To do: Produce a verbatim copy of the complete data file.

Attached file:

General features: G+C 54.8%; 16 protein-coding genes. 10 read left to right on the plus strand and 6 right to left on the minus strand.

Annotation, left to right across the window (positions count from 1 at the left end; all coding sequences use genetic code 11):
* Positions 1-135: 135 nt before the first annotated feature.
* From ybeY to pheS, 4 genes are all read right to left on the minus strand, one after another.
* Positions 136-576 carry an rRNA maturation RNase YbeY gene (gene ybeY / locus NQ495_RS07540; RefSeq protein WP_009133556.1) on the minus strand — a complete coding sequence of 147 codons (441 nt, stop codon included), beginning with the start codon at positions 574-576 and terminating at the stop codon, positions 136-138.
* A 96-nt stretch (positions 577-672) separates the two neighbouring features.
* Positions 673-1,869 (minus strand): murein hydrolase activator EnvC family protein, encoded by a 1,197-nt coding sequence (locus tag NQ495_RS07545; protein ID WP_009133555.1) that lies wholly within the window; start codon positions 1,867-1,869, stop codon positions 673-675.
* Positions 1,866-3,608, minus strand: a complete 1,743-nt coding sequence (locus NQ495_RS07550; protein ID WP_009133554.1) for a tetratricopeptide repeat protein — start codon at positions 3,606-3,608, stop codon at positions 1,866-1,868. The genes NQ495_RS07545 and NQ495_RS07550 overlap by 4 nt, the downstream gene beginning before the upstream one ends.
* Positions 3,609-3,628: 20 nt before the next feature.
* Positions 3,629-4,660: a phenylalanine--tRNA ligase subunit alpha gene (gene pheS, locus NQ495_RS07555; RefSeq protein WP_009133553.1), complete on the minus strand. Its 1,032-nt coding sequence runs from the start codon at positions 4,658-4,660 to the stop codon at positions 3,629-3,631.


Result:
General features: G+C 54.8%; 16 protein-coding genes. 10 read left to right on the plus strand and 6 right to left on the minus strand.

Annotation, left to right across the window (positions count from 1 at the left end; all coding sequences use genetic code 11):
* Positions 1-135: 135 nt before the first annotated feature.
* From ybeY to pheS, 4 genes are all read right to left on the minus strand, one after another.
* Positions 136-576 carry an rRNA maturation RNase YbeY gene (gene ybeY / locus NQ495_RS07540; RefSeq protein WP_009133556.1) on the minus strand — a complete coding sequence of 147 codons (441 nt, stop codon included), beginning with the start codon at positions 574-576 and terminating at the stop codon, positions 136-138.
* A 96-nt stretch (positions 577-672) separates the two neighbouring features.
* Positions 673-1,869 (minus strand): murein hydrolase activator EnvC family protein, encoded by a 1,197-nt coding sequence (locus tag NQ495_RS07545; protein ID WP_009133555.1) that lies wholly within the window; start codon positions 1,867-1,869, stop codon positions 673-675.
* Positions 1,866-3,608, minus strand: a complete 1,743-nt coding sequence (locus NQ495_RS07550; protein ID WP_009133554.1) for a tetratricopeptide repeat protein — start codon at positions 3,606-3,608, stop codon at positions 1,866-1,868. The genes NQ495_RS07545 and NQ495_RS07550 overlap by 4 nt, the downstream gene beginning before the upstream one ends.
* Positions 3,609-3,628: 20 nt before the next feature.
* Positions 3,629-4,660: a phenylalanine--tRNA ligase subunit alpha gene (gene pheS, locus NQ495_RS07555; RefSeq protein WP_009133553.1), complete on the minus strand. Its 1,032-nt coding sequence runs from the start codon at positions 4,658-4,660 to the stop codon at positions 3,629-3,631.